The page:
In the context of Bollywood, it is worth observing how there are distinct and opposite treatments of the two ideas of Sufism and Jihad, the former, in most cases, situated without considering its theological position or religious roots and the latter, vociferously rooted in its religion. Sufism, which is majorly accepted as a peaceful practice is strategically detached from its origins to categorize Islam as a violent religion. On the other hand, the distorted and asymmetric depiction of Jihad is strongly situated in its religious affiliations in commercial portrayal to serve the purpose of vilification and otherisation. Nonetheless, both concepts are asymmetrically presented, contextually manipulated and historically disengaged to fit certain geopolitical, religious and cultural interests, constructing falsifiable identities about Islam and Muslims among its consumers.


Aydin, C. (2017). The Idea of the Muslim World. A Global Intellectual History. Harvard University Press.

Chittick, W. C. (2007). Sufism. Cambridge University Press.

Kabir, A. (2009). Masks of Desire. In Territory of Desire: Representing the Valley of Kashmir (pp. 31-53). Minneapolis; London: University of Minnesota Press.

Mamdani, M. (2004). Good Muslim, Bad Muslim. Random House Publishing Group.

Manuel, P. (2008). North Indian Sufi Popular Music in the Age of Hindu and Muslim Fundamentalism. Ethnomusicology, 52(3), 378-400.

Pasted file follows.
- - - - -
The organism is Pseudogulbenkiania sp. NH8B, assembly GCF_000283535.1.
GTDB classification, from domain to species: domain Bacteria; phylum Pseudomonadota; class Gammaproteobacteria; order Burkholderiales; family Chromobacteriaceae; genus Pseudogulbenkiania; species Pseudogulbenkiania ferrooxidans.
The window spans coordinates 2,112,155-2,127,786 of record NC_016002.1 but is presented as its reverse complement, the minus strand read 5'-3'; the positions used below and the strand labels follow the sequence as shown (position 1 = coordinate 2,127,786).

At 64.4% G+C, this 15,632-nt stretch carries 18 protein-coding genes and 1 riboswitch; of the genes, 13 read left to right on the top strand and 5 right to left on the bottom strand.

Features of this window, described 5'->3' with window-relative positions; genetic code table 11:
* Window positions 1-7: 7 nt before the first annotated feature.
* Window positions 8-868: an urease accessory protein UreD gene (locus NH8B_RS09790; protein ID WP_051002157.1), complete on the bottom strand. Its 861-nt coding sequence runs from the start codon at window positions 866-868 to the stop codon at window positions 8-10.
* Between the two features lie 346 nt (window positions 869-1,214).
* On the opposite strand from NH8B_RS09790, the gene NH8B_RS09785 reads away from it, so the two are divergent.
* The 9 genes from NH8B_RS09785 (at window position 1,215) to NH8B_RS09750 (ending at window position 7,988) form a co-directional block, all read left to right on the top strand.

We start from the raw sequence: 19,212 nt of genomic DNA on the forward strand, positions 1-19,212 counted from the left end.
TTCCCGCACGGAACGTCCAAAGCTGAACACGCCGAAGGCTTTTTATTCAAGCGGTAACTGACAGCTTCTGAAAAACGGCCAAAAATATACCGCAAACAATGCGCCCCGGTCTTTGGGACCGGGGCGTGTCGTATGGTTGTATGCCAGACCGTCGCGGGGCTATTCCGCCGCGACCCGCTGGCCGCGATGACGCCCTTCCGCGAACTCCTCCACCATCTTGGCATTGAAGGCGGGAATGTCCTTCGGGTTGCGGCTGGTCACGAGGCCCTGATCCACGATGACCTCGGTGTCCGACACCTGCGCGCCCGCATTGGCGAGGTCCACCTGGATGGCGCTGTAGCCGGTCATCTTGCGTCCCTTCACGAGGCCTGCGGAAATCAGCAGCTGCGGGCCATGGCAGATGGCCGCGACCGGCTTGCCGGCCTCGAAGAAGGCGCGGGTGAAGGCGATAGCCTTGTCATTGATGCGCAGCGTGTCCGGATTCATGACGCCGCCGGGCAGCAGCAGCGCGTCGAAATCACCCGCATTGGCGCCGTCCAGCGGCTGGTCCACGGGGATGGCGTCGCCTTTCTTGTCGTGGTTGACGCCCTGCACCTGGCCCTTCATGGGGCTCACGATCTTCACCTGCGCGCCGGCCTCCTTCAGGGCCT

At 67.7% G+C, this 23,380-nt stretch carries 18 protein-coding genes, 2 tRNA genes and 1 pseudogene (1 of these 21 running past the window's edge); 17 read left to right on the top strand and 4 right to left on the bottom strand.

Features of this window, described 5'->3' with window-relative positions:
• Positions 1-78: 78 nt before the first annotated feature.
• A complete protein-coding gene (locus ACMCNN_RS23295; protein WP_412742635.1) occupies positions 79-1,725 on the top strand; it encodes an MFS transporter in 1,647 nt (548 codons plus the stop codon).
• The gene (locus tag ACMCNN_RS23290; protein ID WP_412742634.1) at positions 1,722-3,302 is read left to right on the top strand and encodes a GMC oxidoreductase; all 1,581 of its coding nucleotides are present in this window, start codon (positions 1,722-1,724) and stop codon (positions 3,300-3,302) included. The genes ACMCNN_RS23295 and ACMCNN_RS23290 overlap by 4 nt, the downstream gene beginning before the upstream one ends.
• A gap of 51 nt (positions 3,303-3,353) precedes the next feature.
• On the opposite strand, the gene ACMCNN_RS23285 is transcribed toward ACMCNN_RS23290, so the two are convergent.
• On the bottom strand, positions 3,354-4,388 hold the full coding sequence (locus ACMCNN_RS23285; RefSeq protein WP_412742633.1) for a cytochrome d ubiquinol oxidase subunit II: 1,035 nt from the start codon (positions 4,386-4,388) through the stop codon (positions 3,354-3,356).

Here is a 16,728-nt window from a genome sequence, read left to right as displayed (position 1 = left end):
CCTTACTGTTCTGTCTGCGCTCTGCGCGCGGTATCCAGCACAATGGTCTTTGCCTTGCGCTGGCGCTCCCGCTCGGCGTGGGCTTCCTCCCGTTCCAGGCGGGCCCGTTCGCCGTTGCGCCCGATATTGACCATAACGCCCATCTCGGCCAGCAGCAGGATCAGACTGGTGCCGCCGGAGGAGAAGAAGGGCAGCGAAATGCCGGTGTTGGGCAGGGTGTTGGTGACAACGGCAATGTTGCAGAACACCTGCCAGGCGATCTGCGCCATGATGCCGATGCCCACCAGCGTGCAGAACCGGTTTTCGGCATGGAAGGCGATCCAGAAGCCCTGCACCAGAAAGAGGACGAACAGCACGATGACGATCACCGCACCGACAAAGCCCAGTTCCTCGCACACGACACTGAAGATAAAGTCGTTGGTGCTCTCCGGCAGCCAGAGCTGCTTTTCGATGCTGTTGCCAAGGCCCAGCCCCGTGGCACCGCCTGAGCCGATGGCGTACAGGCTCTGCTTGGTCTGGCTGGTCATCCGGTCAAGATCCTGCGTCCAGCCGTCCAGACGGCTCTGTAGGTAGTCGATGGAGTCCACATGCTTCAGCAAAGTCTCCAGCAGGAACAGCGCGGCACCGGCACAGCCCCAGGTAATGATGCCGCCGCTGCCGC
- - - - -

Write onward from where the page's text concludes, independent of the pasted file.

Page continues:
MASZKA, J. (2018). The Meaning of Jihad. In Washington’s Dark Secret: The Real Truth about Terrorism and Islamic Extremism (pp. 53-68). University of Nebraska Press.


  1. Bajrangi Bhaijaan (dir. Kabir Khan, 2015)
  2. Jodha Akbar (dir. Ashutosh Gowarikar, 2008)
  3. Mission Kashmir (dir. Vidhu Vinod Chopra, 2001)
  4. Mulk (dir. Anubhav Sinha, 2018)
  5. My Name is Khan (dir. Karan Johar, 2010)
  6. Rockstar (dir. Imtiaz Ali, 2011)
  7. Sultan (dir. Ali Abbas Zafar, 2016)
  8. The Dirty Picture (dir. Milan Luthria, 2011)

Aindrila Chakraborty is currently pursuing her Masters in Global Studies from Ambedkar University, Delhi. She is interested in fiction as well as academic writing, with love for visual content analysis and the impact of commercial content on knowledge production and the masses. Her research interests range from critical engagement with history to global Islam to migration, diaspora and gender negotiations. She is currently researching the plight of South Asian women in diaspora.


Like Cafe Dissensus on Facebook. Follow Cafe Dissensus on Twitter.

Cafe Dissensus Everyday is the blog of Cafe Dissensus magazine, born in New York City and currently based in India. All materials on the site are protected under Creative Commons License.


Read the latest issue of Cafe Dissensus Magazine, “Shaheen Bagh and the Anti-CAA Protests: The Struggle to Create New Concepts”, edited by Huzaifa Omair Siddiqi, JNU, New Delhi, India.

Leave a Reply

Fill in your details below or click an icon to log in: Logo

You are commenting using your account. Log Out /  Change )

Twitter picture

You are commenting using your Twitter account. Log Out /  Change )

Facebook photo

You are commenting using your Facebook account. Log Out /  Change )

Connecting to %s